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From the late 1980s, design from the Netherlands achieved worldwide renown under the label ‘Dutch Design’. But how much of the history of design from the Netherlands do we remember in 2018? What will we save for the future, and what will be forgotten? Why? Who will decide, and based on what criteria?

Compilation and Selection

The principal idea behind the Speculative Design Archive is that a formal infrastructure, such as exists for architecture, need not be the only solution. An informal structure could also provide a home for orphaned archives brought together through designers, businesses, schools, collectors and heirs. Approached from the perspective of the discipline of design, such a collection could be created – with space for archival items produced by Droog Design or MVRDV, in addition to recent estates in the digital domain – to give an impression of what a national design archive could be. An interesting aspect for discussions with the experts is the question of the extent to which a strictly discipline-based approach to such an archive may in fact not be desirable. It is in any event important that the archive represents the breadth of the sector; both in terms of a broad range of design fields and attitudes, and in terms of different generations.

Within this context, the archive acts not only as a permanent repository, but will above all prove its worth if it is able to generate new knowledge, as was the case with previous activities by the institute (for example, New Archive Interpretations1:1 Period RoomsFinders Keepers). Particularly now, with so much urgency being devoted within the design sector to new models of design, creation, distribution and use, a reliable memory in the form of an archive – however informal – would be of crucial importance. If you want to design the future, you must know the past.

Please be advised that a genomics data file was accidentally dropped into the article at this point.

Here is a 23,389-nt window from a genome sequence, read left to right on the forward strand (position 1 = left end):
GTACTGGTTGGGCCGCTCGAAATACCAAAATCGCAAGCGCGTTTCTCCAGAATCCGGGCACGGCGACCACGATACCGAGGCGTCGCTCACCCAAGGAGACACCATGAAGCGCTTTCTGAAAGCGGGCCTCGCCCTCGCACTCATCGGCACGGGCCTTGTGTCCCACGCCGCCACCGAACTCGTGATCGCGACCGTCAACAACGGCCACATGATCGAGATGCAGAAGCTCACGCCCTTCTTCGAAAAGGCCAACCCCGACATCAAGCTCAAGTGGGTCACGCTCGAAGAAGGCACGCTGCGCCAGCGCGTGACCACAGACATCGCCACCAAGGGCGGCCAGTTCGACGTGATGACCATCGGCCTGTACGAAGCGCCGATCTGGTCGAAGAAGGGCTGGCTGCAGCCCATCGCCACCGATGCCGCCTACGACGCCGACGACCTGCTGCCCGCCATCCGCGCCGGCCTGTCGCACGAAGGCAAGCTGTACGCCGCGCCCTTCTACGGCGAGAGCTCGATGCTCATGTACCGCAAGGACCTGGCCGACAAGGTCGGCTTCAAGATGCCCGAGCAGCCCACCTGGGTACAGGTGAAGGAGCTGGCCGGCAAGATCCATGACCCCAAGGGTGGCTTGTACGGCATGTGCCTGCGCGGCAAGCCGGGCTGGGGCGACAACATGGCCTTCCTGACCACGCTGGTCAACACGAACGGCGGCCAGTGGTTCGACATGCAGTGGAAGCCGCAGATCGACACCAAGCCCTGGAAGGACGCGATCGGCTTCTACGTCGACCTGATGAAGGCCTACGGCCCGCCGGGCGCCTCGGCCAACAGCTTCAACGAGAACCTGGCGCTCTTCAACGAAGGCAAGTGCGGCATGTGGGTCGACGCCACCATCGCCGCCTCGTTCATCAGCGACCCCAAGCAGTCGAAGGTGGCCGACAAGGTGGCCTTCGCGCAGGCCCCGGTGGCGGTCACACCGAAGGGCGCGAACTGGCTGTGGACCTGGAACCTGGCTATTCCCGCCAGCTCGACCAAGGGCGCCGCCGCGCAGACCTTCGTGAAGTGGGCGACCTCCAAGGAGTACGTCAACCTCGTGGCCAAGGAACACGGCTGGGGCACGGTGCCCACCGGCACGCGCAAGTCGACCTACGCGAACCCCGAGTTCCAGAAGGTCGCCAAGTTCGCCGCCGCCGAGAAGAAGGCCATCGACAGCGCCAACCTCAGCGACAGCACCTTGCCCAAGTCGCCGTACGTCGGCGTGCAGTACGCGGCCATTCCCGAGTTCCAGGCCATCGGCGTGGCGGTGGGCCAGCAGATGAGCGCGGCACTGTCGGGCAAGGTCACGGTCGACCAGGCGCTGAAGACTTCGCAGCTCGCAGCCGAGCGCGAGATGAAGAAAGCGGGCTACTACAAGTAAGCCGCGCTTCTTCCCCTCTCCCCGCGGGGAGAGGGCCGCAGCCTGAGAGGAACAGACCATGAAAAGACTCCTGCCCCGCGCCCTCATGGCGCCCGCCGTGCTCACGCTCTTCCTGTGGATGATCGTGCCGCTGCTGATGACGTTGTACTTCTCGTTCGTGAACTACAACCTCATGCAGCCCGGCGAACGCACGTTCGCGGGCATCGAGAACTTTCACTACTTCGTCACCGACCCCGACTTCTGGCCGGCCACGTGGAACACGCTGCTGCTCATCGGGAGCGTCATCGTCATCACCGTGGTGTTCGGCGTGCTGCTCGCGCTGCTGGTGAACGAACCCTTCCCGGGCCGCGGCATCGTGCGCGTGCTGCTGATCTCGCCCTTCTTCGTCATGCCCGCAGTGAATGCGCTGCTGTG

The Speculative Design Archive is being created in cooperation with a versatile network of formal and informal archives, archive creators and custodians, and a wide range of heritage institutions. The team from Het Nieuwe Instituut worked closely with design historian Job Meihuizen on the selections for the archive. Studio Veronica Ditting and photographer Tim Elkaim collaborated on the graphic identity and visual campaign. The spatial design of the exhibition was developed by Roel Huisman with Bart van Merode.

Floor van Ast & Job Meihuizen
Roel Huisman with Bart van Merode
Studio Veronica Ditting
Tim Elkaïm